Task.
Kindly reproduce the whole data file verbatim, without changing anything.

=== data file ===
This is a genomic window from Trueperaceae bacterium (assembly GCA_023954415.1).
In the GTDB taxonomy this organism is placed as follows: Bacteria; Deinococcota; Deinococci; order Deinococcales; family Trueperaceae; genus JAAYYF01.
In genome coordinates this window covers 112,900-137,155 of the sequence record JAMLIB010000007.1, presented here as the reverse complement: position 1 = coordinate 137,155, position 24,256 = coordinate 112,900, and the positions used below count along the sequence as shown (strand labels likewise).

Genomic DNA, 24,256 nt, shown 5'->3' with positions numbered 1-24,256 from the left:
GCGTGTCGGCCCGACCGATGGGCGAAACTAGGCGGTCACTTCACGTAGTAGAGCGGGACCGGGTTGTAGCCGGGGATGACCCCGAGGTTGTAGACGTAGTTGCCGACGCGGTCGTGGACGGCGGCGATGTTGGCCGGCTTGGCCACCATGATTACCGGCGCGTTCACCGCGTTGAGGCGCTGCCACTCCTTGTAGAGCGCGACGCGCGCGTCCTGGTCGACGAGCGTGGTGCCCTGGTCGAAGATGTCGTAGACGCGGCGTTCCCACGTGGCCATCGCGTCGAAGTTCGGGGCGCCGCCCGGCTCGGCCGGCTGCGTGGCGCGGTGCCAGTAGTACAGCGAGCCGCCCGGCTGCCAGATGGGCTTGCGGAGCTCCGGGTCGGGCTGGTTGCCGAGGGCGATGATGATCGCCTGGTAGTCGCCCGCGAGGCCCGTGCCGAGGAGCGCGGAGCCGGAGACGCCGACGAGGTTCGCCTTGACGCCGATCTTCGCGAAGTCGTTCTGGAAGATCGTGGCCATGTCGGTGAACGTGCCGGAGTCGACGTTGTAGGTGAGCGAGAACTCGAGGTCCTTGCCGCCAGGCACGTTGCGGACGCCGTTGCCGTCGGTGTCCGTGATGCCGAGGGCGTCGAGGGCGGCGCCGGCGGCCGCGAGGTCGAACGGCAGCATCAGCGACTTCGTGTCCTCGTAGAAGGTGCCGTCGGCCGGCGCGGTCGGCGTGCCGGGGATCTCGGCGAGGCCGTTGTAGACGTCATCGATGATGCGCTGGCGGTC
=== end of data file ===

This is a genomic window from Trueperaceae bacterium (assembly GCA_023954415.1).
In the GTDB taxonomy this organism is placed as follows: Bacteria; Deinococcota; Deinococci; order Deinococcales; family Trueperaceae; genus JAAYYF01.
In genome coordinates this window covers 112,900-137,155 of the sequence record JAMLIB010000007.1, presented here as the reverse complement: position 1 = coordinate 137,155, position 24,256 = coordinate 112,900, and the positions used below count along the sequence as shown (strand labels likewise).

Genomic DNA, 24,256 nt, shown 5'->3' with positions numbered 1-24,256 from the left:
GCGTGTCGGCCCGACCGATGGGCGAAACTAGGCGGTCACTTCACGTAGTAGAGCGGGACCGGGTTGTAGCCGGGGATGACCCCGAGGTTGTAGACGTAGTTGCCGACGCGGTCGTGGACGGCGGCGATGTTGGCCGGCTTGGCCACCATGATTACCGGCGCGTTCACCGCGTTGAGGCGCTGCCACTCCTTGTAGAGCGCGACGCGCGCGTCCTGGTCGACGAGCGTGGTGCCCTGGTCGAAGATGTCGTAGACGCGGCGTTCCCACGTGGCCATCGCGTCGAAGTTCGGGGCGCCGCCCGGCTCGGCCGGCTGCGTGGCGCGGTGCCAGTAGTACAGCGAGCCGCCCGGCTGCCAGATGGGCTTGCGGAGCTCCGGGTCGGGCTGGTTGCCGAGGGCGATGATGATCGCCTGGTAGTCGCCCGCGAGGCCCGTGCCGAGGAGCGCGGAGCCGGAGACGCCGACGAGGTTCGCCTTGACGCCGATCTTCGCGAAGTCGTTCTGGAAGATCGTGGCCATGTCGGTGAACGTGCCGGAGTCGACGTTGTAGGTGAGCGAGAACTCGAGGTCCTTGCCGCCAGGCACGTTGCGGACGCCGTTGCCGTCGGTGTCCGTGATGCCGAGGGCGTCGAGGGCGGCGCCGGCGGCCGCGAGGTCGAACGGCAGCATCAGCGACTTCGTGTCCTCGTAGAAGGTGCCGTCGGCCGGCGCGGTCGGCGTGCCGGGGATCTCGGCGAGGCCGTTGTAGACGTCATCGATGATGCGCTGGCGGTC